The Centre for Crime and Justice Studies has published the fourth edition of UK Justice Policy Review, its annual publication tracking year-on-year developments in criminal justice and social welfare across the UK. UK Justice Policy Review is produced with the support of The Hadley Trust.
This edition of UK Justice Policy Review reveals that controversial security companies G4S and Serco received more than seven pounds in every ten spent by the government on prison and probation-related contracts in the four years to April 2014. In the four years to April 2014, the National Offender Management Service paid G4S £927 million, and Serco £829 million, for prison and probation-related contracts: more than 70 per cent of the nearly £2.5 billion spent by NOMS during this period.
The Ministry of Justice cancelled G4S and Serco’s electronic monitoring contracts, following allegations that the companies had overcharged on them for many years. Both companies are currently under criminal investigation. Yet last week the Centre for Crime and Justice Studies revealed that G4S and Serco continue to be paid millions of pounds for electronic tagging work, more than a year after the companies’ contracts were supposed to have been cancelled.
Other content in the fourth edition of UK Justice Policy Review includes:
- The first UK-wide analysis of suicide, self-harm and assaults in prisons in England, Wales, Scotland and Northern Ireland. Suicides and assaults grew sharply in England and Wales between 2013 and 2014, adding to concerns that funding cuts and rising prisoner numbers are contributing to growing misery and conflict.
- An analysis of criminal justice expenditure, staffing and caseloads across the UK. Criminal justice expenditure fell by 18 percent between 2010 and 2014. Staffing levels across the police, prisons and probation also fell. Scotland bucked the UK trend, with rising expenditure and staffing levels.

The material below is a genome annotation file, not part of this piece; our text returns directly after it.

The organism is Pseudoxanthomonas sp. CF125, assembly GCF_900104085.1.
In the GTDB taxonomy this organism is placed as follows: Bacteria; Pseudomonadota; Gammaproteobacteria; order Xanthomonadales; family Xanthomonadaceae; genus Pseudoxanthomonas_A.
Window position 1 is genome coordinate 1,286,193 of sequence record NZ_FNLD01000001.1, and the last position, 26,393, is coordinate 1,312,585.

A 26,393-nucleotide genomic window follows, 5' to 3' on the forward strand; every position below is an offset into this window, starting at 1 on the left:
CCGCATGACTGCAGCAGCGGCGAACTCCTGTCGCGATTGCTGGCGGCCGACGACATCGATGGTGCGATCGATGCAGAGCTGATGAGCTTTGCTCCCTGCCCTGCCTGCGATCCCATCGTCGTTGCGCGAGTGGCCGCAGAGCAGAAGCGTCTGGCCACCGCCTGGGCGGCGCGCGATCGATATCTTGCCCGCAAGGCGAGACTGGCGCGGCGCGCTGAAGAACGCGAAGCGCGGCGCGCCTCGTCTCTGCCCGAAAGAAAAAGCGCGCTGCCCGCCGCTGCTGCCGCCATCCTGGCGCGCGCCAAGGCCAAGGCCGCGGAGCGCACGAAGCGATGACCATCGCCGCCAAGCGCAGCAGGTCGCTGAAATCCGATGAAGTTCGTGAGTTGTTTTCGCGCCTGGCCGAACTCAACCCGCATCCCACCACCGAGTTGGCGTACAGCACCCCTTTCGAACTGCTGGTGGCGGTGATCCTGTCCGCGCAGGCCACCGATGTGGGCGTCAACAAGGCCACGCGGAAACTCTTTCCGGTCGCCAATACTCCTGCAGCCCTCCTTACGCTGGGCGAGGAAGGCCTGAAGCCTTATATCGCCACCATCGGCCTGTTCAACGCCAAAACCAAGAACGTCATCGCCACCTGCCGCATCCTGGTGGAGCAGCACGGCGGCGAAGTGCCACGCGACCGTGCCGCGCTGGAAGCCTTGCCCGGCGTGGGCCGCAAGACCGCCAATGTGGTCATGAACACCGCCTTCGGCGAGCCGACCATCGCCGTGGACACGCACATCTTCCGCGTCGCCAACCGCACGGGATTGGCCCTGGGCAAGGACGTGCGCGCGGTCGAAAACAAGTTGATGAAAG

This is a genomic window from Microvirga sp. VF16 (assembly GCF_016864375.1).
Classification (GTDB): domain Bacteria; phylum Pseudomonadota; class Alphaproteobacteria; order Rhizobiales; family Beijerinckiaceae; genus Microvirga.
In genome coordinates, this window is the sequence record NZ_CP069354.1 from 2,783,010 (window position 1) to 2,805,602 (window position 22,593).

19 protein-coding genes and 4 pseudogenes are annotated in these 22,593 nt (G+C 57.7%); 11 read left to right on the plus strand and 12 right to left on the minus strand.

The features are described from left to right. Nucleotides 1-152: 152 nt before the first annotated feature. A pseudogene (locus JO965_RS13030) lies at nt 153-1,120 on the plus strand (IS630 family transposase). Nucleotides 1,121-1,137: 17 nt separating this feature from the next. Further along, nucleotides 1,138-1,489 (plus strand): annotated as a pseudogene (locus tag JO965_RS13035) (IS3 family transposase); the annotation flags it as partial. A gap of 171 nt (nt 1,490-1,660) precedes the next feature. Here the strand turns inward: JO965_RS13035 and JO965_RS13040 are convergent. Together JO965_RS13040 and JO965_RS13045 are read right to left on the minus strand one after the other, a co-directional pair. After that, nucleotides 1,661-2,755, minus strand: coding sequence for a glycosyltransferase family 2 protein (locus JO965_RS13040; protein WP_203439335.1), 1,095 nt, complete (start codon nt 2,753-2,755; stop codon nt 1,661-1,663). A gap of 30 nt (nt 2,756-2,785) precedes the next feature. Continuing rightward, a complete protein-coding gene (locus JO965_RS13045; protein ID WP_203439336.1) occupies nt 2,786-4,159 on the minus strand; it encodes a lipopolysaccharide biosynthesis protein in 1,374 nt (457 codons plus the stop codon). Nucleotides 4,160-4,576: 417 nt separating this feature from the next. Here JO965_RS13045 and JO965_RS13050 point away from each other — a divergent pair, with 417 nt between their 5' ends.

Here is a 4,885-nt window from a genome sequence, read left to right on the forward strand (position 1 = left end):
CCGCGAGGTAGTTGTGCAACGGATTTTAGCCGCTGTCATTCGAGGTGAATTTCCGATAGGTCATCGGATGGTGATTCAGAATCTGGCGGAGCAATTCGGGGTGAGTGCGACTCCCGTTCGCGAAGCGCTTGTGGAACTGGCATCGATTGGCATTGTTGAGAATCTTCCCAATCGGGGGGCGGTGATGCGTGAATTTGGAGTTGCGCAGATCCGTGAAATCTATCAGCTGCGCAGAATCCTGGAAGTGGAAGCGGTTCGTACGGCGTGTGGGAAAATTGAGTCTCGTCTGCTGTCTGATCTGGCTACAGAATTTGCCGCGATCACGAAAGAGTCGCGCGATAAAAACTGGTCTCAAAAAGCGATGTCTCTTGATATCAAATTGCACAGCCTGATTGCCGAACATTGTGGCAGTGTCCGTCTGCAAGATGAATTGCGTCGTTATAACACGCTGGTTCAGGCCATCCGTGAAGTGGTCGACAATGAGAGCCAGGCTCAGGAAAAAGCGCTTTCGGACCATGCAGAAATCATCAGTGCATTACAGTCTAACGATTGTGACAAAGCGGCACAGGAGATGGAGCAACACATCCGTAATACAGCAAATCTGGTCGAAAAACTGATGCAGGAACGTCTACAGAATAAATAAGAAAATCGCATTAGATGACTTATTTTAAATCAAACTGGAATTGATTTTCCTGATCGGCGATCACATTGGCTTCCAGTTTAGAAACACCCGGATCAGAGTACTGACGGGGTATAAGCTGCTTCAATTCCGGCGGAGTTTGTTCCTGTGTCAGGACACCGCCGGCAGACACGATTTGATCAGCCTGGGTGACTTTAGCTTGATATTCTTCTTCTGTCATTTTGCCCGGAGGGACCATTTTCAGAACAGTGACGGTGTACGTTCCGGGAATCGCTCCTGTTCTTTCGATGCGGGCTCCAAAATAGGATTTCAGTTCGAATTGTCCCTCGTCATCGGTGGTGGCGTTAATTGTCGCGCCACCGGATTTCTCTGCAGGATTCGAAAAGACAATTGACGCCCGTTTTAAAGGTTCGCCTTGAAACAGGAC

- A review of the privatisation of probation in England and Wales and the creation of the new Community Rehabilitation Companies.
- An assessment of the first year of operations of the single Scottish police force: Police Scotland.
- An overview of the disputes over criminal legal aid across England, Wales, Scotland and Northern Ireland.
Richard Garside, Director of the Centre for Crime and Justice Studies and one of the report authors, said:
‘It is a strange world where the companies charged with tagging criminals are themselves under criminal investigation. Despite all the controversy associated with G4S and Serco, they remain the dominant private sector contractors in criminal justice. Both companies allegedly overcharged the government for electronic tagging. Yet the Ministry of Justice continues to pay them millions of pounds a year for tagging work.
‘UK Justice Policy Review offers the only accessible overview of criminal justice developments across the United Kingdom’s three criminal justice jurisdictions. Whether you’re interested in policing developments in Scotland, prison policy in Northern Ireland, probation privatisation in England and Wales, or other criminal justice developments, UK Justice Policy Review offers the key facts, figures and analysis that help to make sense of a fast-changing policy environment’.